This is the thirty-first part of a fiction serial, in 700 words.
Uncle Brian looked suitably ashamed when I told him the news. He had known all along that the house had been left to me, and never said a word. I pushed him about my dad knowing too, and he phoned in sick from work so he could drink himself senseless later.
“Yes, when your gran died, we had a reading of the will, and I was angry that she had left everything to you. Your dad was furious about that too. It was our legacy, Daniel. It should have been shared between us, not left to you. I told him we should make a joint will, leaving both our assets to you when we were gone. But you were only five, and he said we could think about it later”.
It was when I told him he had two days to move out that he opened the bottle of Dewars.
Unknown to him at the time, I had already retrieved his hidden photos and memory sticks from their hiding places. Everything had been stashed away in a large padded envelope I took from work. I had hidden it in the well under the floor of the boot in the Fiesta. On top of where the spare wheel sat. And he had no keys to that car.
Once he started to pack up his stuff, he would have noticed they were gone. But he was too scared of me to ask about them. I told him he could take nothing from the house, except the the clothes and personal possessions he could carry. He had to hire a small van, once he found a bedsit to rent above a cafe in town.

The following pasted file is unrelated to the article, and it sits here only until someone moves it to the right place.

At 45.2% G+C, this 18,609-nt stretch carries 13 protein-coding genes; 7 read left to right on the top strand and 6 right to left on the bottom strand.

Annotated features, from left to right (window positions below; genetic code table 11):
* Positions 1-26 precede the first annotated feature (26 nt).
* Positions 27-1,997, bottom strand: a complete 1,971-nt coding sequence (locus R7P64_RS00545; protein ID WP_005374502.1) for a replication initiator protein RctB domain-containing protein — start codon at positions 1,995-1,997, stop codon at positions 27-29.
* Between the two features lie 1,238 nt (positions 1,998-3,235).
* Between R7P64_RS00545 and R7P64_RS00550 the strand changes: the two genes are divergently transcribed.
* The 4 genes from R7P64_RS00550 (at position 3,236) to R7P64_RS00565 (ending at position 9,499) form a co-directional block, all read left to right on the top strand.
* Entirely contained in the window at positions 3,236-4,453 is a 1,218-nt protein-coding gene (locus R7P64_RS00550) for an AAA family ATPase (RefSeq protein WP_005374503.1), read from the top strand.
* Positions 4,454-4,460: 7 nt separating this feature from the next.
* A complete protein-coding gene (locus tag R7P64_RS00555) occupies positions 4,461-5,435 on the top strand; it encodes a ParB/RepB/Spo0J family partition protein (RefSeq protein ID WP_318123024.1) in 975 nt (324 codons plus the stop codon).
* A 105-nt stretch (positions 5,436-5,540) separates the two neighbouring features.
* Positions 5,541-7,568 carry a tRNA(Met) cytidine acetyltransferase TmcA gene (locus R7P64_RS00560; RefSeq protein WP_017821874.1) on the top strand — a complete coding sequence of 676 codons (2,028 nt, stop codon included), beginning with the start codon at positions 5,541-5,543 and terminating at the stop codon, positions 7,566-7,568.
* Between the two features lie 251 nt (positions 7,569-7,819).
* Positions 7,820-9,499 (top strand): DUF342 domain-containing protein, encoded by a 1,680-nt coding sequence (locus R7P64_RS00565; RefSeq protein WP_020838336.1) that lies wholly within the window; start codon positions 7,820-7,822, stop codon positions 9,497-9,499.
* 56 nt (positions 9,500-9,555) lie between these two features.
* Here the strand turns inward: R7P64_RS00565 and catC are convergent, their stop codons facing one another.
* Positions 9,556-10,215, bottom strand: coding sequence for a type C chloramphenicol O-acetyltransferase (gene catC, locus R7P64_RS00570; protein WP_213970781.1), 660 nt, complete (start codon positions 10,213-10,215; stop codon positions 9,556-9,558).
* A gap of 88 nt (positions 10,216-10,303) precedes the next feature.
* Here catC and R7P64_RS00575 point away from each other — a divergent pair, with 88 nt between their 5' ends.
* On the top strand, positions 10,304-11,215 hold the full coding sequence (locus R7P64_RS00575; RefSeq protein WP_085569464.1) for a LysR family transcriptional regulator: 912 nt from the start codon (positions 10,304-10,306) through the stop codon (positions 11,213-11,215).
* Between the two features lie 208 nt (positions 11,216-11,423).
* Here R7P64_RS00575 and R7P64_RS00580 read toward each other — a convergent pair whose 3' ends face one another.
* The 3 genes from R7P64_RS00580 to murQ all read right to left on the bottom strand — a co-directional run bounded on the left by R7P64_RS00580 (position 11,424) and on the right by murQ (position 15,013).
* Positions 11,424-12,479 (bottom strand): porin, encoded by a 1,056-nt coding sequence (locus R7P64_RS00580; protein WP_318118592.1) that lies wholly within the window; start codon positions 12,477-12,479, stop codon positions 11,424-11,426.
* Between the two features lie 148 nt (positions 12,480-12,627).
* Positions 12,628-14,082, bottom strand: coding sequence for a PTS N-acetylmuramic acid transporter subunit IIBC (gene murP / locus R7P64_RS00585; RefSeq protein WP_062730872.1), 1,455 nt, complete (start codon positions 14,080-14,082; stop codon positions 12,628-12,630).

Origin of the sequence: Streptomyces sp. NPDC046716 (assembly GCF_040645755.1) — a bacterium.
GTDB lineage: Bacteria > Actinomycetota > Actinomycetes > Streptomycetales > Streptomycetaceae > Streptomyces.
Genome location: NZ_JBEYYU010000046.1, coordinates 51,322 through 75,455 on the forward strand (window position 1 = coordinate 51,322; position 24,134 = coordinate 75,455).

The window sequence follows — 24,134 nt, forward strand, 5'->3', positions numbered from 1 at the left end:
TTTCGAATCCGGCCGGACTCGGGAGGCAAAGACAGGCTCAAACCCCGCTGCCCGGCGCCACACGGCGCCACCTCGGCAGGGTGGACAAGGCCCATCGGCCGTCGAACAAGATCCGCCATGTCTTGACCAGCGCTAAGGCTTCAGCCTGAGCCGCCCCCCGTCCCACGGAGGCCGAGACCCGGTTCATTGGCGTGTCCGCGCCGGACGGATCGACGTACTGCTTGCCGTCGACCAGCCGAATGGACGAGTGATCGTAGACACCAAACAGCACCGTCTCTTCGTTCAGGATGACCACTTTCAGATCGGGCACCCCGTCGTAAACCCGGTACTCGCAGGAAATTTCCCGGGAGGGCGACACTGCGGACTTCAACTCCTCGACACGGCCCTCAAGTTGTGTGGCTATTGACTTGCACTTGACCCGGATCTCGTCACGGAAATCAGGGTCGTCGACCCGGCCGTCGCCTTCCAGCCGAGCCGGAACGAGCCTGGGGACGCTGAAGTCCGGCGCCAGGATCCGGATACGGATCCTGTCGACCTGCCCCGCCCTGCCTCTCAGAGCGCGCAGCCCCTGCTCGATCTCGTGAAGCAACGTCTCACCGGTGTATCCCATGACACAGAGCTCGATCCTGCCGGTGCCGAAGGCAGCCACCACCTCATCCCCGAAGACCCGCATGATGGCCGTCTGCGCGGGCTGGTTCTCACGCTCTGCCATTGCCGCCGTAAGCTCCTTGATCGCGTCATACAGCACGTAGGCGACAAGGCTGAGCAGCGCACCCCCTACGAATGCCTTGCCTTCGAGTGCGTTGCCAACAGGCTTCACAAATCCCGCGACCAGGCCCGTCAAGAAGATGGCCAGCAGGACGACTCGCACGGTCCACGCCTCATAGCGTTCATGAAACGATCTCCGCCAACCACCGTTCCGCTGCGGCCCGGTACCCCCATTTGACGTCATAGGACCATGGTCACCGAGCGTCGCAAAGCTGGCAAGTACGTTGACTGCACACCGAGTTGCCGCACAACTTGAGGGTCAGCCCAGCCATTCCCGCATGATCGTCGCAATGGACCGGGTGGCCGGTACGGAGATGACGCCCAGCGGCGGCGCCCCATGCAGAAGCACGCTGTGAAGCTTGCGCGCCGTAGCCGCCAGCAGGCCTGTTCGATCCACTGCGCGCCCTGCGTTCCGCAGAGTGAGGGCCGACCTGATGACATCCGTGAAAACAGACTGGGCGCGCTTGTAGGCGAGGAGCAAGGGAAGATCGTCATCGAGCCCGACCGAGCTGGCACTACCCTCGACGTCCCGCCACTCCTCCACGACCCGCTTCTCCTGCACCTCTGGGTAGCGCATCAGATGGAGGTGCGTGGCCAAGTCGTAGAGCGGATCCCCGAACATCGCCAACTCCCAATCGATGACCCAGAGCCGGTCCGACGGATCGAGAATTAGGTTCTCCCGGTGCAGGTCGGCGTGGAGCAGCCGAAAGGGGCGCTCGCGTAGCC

Making sure to be around on the morning he moved out, I stood stone-faced as he loaded his pathetic pile of stuff into it. Last but not least, he crammed his bicycle on top of everything, and left without turning to look at me. He thought he had been punished, and was receiving his just desserts.
But he had no idea. I had only just started to take retribution on him.
Another visit to the solicitor saw me instructing him to sell the house. It needed work of course, but I was prepared to take a fair offer, as long as it was a speedy cash sale and did not require many viewings. I had an idea that a local builder would buy it, then convert the three-bedroom house into two flats. That had happened to quite a few properties in our street over the years.
Meanwhile, I visited a new development close to the old canal. Smart modern flats with canal views. One bedroom, an open plan kitchen/living room, and a balcony. One car park space in the underground car park. I was interested in the Show Flat, and after some rapid negotiation, I bought it as seen, fully equipped with everything. The deposit cleared out my savings, but it was worth it.
Livvy was very excited by my news.
“Oh, that means we will always have somewhere to be together. You are so lucky, Danny. I wish I could move out of home, but I can’t afford it”.
The house sold for cash in four days. A builder, as I suspected. The price was fair, and almost twice the cost of my new small one-bed flat. That meant I could pay cash too, and put a large amount into my savings account, all legal.
There was no point taking all the old crap from Gran’s house, so I hired two skips, and spent a weekend dumping the lot. On moving day, I took two days off work, and only had to move all my clothes, and a bit of personal stuff. I walked away from that house with mixed memories of living there.
Most of them bad ones.
The day after I moved into the canal-side flat, I took the large padded envelope to a post-office on the other side of town. It was addressed to the Chief Constable of the county police. Inside was an anonymous note, with Brian’s name, and the new address of the bedsit above the cafe.
It wasn’t that long before they arrested him.